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Developments in Fluoropolymer Manufacturing Technology to Remove Intentional Use of PFAS as Polymerization Aids

Bruno Ameduri, Jaime Sales and Michael Schlipf


This work is distributed under the Creative Commons Licence Attribution 4.0 International (CC BY 4.0).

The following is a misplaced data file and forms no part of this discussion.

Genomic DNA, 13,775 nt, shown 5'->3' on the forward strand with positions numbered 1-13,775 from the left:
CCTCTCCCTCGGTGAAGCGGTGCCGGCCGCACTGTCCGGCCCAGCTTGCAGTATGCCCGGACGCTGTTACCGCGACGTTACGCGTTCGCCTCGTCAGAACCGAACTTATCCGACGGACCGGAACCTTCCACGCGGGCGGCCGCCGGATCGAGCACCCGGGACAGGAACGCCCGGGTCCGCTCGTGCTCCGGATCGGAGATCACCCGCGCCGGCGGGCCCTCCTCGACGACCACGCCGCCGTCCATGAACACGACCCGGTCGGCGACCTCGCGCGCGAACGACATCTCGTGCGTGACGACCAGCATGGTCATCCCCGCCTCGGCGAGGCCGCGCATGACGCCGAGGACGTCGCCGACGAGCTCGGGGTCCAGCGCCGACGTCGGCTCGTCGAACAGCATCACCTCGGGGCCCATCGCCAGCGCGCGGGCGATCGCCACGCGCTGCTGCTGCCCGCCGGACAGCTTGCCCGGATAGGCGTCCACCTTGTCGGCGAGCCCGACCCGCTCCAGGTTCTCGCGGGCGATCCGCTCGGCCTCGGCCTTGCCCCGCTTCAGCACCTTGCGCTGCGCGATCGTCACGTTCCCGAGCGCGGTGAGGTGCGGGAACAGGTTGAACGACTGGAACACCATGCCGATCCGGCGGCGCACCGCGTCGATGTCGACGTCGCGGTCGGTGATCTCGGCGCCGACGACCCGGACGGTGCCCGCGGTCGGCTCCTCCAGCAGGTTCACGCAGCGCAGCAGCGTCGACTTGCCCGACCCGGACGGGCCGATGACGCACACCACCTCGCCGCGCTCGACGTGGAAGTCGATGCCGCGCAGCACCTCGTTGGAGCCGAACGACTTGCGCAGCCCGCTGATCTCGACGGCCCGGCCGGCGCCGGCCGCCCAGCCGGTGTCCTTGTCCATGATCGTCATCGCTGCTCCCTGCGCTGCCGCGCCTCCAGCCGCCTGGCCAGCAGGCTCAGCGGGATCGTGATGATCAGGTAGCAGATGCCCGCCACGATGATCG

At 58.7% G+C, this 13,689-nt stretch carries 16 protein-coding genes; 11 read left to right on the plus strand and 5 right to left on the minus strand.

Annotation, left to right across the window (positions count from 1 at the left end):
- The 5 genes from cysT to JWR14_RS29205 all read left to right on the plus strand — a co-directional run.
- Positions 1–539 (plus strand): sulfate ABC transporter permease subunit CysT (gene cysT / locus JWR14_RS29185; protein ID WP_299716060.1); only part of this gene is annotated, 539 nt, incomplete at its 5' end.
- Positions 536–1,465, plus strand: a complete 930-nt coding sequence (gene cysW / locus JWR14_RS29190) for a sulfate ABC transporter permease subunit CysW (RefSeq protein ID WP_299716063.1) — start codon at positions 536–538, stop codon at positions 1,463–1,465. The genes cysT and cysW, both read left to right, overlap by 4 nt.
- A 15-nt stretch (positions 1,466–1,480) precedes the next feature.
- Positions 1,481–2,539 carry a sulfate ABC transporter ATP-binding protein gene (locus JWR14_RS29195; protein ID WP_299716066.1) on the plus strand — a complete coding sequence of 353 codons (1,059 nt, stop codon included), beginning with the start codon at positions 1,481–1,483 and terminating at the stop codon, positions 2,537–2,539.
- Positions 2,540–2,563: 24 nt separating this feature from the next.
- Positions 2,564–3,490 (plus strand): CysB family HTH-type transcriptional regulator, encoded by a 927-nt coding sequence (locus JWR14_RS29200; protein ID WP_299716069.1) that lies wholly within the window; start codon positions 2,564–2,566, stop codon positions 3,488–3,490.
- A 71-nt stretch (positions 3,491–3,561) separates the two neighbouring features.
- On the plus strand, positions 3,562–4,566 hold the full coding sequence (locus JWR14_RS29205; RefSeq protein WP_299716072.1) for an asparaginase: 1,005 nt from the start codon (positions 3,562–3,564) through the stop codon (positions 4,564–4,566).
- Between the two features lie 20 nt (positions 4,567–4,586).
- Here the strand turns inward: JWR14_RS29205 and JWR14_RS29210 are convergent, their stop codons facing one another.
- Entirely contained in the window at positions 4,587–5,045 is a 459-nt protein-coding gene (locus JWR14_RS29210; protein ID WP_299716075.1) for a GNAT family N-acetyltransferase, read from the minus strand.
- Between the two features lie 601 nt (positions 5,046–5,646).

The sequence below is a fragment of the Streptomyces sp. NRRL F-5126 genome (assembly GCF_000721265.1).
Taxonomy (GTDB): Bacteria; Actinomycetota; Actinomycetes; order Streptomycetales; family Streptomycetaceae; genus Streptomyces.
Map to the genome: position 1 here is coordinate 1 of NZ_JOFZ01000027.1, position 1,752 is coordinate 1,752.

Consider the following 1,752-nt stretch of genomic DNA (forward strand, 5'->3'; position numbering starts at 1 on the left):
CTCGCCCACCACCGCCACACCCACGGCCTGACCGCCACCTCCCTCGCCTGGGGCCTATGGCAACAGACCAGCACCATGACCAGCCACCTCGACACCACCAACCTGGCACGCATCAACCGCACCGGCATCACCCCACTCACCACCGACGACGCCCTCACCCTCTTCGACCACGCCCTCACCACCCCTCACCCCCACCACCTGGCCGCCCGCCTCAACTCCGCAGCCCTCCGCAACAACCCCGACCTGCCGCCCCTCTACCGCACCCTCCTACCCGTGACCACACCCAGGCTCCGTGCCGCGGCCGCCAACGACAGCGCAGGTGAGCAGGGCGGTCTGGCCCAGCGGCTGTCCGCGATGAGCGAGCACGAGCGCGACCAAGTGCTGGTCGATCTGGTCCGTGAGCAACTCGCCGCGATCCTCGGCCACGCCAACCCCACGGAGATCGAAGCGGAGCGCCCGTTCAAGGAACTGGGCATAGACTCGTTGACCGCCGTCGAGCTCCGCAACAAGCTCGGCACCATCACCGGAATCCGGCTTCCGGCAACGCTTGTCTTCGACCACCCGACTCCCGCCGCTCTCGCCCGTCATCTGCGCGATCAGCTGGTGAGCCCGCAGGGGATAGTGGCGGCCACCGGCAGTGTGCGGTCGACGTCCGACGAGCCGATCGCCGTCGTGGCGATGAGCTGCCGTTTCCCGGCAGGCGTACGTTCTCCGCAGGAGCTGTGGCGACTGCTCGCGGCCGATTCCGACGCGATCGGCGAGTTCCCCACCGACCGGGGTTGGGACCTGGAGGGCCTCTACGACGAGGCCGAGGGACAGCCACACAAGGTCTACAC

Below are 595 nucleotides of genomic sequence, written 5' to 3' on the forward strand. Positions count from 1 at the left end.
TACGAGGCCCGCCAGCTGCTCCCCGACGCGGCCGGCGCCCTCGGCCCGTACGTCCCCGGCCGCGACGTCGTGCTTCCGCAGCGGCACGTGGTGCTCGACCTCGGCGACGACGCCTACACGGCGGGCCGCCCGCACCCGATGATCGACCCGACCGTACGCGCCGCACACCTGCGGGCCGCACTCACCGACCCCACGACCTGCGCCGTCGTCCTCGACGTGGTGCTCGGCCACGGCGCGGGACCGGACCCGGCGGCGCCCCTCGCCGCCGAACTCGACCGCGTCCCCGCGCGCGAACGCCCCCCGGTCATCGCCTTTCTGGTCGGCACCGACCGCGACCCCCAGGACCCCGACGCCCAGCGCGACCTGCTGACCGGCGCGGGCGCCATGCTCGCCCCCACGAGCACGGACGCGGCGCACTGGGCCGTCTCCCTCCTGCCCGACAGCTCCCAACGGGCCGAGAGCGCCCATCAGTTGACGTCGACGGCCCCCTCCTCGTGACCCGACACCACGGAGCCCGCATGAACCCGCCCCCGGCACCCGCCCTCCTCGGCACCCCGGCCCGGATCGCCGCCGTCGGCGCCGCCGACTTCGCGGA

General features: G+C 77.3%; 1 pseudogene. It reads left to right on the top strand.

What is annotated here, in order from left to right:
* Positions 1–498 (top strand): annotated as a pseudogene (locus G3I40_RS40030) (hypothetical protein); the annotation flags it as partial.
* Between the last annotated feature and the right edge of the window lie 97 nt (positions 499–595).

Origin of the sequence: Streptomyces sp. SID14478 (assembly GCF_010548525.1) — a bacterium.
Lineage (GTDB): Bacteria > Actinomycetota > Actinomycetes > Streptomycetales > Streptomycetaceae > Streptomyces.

Fluoropolymers are heavily impacted by the restriction proposal on per- and polyfluoroalkyl substances (PFAS) that has been recently published under the EU REACH Regulation.1 While matching the definition of PFAS due to their chemical composition and structure, fluoropolymers are significantly different from other substances in the PFAS family. The only substantial reason for concern associated to fluoropolymers is the use of non-polymeric PFAS as polymerization aids during the manufacturing process. In the past, environmental pollution caused by PFOA and PFOS, which are prominent non-polymer substances in the PFAS family, has attracted regulatory attention. PFOS has been restricted and PFOA has been banned under the EU Regulation on Persistent Organic Pollutants. This article highlights the progress that industry has made over the last years in relation to control of PFAS emissions due to their use in fluoropolymer production. Such a progress is based on the improvement of abatement techniques, but more importantly, on the removal of PFAS polymerization aids, introducing alternative technologies that do not require using such chemicals. It is expected that most of the fluoropolymer production will be developed completely free from PFAS polymerization aids in a relatively short time frame. Thus, it appears reasonable to claim that fluoropolymers that are manufactured without the use of PFAS polymerization aids should be exempted from any regulatory initiative, and that their uses should be allowed without any unjustified restriction.


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